I know that the majority of my readers are men. This is simply because I get along with guys better than girls – I have a lot of male friends. I want you guys to know that these posts are for you, too, because some of you are brothers to sisters, some of you are fathers to daughters, some of you are husbands to wives, and all of you are sons to mothers. Don’t be afraid.

We’ll get through this together, and I think it’ll surprise you how relevant it is to your interests.


Check out the other contributors to December Doomfest! Nick, Brian, Sean, David (his link coming soon) and Matt. Comments, questions, and retweeted posts are our writery salvation, so don’t be shy – we’d all love to hear from you.

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The Poet Brothers (December Doomfest #6)

I wanna try to write a good 160-180 more Poet People poems and stick em with the existing bunch to make a book and self publish it…but it’s slow going. So, in the mean time, I may just keep sharing a select few of em here. Here’s a sneak peak at a new 17 piece chapter in The Poet People: The Poet Family.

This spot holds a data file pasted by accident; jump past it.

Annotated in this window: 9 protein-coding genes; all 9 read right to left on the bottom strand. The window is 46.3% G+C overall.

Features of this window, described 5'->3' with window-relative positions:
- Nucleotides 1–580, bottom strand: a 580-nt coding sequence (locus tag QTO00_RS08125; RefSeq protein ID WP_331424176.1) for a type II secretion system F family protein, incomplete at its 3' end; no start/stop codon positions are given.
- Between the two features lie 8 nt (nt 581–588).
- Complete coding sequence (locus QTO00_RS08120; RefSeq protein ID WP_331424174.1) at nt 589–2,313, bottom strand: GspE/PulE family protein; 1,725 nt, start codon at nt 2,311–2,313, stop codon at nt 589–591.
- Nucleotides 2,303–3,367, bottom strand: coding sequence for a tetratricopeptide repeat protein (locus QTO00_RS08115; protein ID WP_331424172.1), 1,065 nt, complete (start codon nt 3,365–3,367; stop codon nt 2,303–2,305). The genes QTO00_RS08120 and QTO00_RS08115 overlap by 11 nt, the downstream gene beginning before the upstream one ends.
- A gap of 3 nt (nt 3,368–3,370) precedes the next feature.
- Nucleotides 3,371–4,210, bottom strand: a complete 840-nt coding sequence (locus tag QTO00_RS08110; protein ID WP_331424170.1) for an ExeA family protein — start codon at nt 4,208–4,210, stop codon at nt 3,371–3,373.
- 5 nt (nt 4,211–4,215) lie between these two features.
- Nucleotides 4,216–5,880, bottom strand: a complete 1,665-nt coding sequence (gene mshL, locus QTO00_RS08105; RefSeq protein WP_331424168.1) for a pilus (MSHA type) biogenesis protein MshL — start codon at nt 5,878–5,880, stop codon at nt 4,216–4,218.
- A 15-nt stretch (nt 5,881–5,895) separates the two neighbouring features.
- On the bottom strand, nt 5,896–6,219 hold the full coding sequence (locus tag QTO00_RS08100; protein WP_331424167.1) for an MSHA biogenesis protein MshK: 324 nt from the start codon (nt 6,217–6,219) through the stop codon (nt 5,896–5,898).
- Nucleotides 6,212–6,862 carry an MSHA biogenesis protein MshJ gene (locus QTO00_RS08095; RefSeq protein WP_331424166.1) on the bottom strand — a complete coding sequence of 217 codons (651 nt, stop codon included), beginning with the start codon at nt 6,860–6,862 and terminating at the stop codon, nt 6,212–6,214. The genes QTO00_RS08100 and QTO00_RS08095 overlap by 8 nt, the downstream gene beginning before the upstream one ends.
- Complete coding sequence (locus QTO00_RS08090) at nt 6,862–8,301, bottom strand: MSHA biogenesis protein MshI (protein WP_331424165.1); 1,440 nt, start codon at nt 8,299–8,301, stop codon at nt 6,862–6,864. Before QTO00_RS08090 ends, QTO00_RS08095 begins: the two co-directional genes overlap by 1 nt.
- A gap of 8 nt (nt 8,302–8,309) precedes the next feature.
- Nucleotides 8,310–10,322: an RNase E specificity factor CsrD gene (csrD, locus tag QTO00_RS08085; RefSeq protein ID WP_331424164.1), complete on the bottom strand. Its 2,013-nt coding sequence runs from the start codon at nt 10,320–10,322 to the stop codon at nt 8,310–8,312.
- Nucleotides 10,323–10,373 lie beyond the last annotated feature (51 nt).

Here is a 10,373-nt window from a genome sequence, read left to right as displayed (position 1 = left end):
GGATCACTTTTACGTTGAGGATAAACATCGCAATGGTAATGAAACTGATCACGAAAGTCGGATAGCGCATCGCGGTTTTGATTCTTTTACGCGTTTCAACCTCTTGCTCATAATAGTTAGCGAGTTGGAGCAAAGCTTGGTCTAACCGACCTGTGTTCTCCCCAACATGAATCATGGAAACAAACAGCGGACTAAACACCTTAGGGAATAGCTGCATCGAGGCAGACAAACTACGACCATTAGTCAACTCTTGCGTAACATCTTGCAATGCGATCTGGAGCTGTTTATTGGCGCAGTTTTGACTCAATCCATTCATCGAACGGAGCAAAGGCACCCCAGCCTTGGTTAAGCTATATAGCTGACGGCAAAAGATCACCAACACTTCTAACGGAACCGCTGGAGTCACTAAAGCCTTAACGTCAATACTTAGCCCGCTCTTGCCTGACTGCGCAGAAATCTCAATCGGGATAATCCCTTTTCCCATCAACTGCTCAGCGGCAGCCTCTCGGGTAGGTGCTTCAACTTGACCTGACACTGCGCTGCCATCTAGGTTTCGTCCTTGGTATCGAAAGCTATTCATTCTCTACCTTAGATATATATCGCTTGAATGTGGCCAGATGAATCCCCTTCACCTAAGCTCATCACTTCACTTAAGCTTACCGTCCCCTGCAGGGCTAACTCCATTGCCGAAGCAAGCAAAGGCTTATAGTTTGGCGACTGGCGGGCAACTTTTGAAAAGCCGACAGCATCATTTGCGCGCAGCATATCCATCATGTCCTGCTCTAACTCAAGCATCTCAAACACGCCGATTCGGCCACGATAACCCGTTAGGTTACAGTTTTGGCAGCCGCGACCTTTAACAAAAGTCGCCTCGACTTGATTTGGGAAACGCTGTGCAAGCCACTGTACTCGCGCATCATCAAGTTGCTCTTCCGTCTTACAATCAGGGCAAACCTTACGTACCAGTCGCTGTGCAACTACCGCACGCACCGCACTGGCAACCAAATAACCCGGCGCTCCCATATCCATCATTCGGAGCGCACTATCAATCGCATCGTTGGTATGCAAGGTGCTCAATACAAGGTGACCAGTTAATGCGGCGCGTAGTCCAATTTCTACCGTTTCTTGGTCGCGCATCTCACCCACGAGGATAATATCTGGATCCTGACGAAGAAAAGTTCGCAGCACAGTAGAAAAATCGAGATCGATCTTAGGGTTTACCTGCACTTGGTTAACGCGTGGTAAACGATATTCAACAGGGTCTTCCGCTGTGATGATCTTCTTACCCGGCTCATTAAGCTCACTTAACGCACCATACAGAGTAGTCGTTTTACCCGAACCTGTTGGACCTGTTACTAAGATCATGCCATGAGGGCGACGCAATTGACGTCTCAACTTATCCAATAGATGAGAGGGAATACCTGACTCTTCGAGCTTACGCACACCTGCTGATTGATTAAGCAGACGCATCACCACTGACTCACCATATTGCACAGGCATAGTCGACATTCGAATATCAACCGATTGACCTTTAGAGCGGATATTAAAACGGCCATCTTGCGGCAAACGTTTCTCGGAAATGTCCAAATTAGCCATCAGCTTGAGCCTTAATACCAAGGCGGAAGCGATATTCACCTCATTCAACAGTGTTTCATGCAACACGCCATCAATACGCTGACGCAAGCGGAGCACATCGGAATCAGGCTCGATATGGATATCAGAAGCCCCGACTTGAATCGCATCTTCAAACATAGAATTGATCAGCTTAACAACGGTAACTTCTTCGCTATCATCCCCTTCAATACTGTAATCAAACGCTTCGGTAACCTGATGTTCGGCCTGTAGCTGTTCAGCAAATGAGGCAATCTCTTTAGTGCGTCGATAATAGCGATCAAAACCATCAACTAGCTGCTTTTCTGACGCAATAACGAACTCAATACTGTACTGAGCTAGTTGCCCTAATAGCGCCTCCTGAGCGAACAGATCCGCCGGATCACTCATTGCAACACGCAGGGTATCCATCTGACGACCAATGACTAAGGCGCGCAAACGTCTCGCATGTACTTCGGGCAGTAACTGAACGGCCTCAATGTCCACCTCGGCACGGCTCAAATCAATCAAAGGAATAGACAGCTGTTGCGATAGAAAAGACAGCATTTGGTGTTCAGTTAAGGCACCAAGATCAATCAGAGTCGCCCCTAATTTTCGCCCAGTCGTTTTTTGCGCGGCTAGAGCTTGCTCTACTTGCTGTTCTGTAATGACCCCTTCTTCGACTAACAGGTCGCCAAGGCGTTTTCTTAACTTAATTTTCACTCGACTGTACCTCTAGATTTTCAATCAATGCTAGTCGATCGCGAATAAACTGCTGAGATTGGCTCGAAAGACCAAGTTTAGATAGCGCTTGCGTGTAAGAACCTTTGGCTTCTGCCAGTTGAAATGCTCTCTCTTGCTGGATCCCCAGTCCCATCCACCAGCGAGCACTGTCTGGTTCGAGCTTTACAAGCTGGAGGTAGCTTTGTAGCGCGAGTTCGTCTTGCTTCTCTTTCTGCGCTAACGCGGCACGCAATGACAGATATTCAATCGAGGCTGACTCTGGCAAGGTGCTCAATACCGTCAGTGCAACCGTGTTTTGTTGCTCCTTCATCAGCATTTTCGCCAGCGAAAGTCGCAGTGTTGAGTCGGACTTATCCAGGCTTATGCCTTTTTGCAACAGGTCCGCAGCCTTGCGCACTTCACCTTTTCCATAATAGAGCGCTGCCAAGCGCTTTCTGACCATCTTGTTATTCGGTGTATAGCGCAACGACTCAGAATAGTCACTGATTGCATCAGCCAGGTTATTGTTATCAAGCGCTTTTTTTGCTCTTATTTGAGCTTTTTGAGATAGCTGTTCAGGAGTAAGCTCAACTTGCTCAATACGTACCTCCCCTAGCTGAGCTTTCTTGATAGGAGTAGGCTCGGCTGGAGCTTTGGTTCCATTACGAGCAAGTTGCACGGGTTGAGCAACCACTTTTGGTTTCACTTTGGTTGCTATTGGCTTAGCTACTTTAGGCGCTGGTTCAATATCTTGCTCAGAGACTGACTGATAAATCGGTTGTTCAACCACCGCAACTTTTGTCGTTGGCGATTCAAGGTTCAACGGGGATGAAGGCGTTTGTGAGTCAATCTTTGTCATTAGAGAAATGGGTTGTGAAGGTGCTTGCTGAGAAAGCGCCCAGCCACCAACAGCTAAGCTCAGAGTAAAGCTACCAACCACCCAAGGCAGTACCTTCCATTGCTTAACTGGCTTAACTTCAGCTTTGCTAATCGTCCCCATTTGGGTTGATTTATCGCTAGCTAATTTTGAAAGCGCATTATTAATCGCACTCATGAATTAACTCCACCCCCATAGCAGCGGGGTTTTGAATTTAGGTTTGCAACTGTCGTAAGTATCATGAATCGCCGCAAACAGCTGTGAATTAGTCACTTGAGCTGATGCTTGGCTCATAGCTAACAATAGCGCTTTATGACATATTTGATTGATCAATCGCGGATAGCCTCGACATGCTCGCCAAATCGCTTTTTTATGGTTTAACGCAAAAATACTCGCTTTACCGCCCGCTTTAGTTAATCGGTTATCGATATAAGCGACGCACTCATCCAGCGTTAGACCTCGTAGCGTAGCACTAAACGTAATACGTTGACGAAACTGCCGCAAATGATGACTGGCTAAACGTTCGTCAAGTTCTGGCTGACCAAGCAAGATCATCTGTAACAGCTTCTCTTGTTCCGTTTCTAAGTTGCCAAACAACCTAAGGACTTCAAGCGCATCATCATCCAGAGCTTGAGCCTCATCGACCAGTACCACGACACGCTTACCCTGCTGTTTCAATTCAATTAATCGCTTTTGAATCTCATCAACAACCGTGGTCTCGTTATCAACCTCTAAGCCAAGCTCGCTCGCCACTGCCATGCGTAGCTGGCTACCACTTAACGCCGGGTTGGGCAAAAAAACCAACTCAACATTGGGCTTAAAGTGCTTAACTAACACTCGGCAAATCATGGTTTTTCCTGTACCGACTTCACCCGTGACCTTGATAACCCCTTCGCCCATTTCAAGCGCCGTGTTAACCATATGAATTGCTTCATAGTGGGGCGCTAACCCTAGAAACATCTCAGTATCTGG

The Poet Brothers
I have a proper name
but you can call me Gravity.
If you should fall,
I’ll be the one who says how hard
or how far down,
or if I’ll let you fall at all,
or catch you up into the clouds
to safety on my shoulder blades:
the place where promises are made
with blood and years and teddy tears.
And you can call me names sometimes,
and fight me over girls and toys.
Use my mistakes as body armor,
my height against much taller boys.
But god forbid someone should hit you
or make you doubt your weight and worth.
Gravity will beat them down
and give you every chance fly
around the earth and through the sky.
That’s the truth of being brothers:
I’m the force to reckon with.
I’m sure it was my destiny – being someone’s Gravity
– and if invisibility weighs heavy on me once in a while…
It’s worth it.

Check out the other contributors to December Doomfest! Nick, Brian, Sean, David (his link coming soon) and Matt. Comments, questions, and retweeted posts are our writery salvation, so don’t be shy – we’d all love to hear from you.

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“All I Want For Christmas Is You” Is Stupid (December Doomfest #5)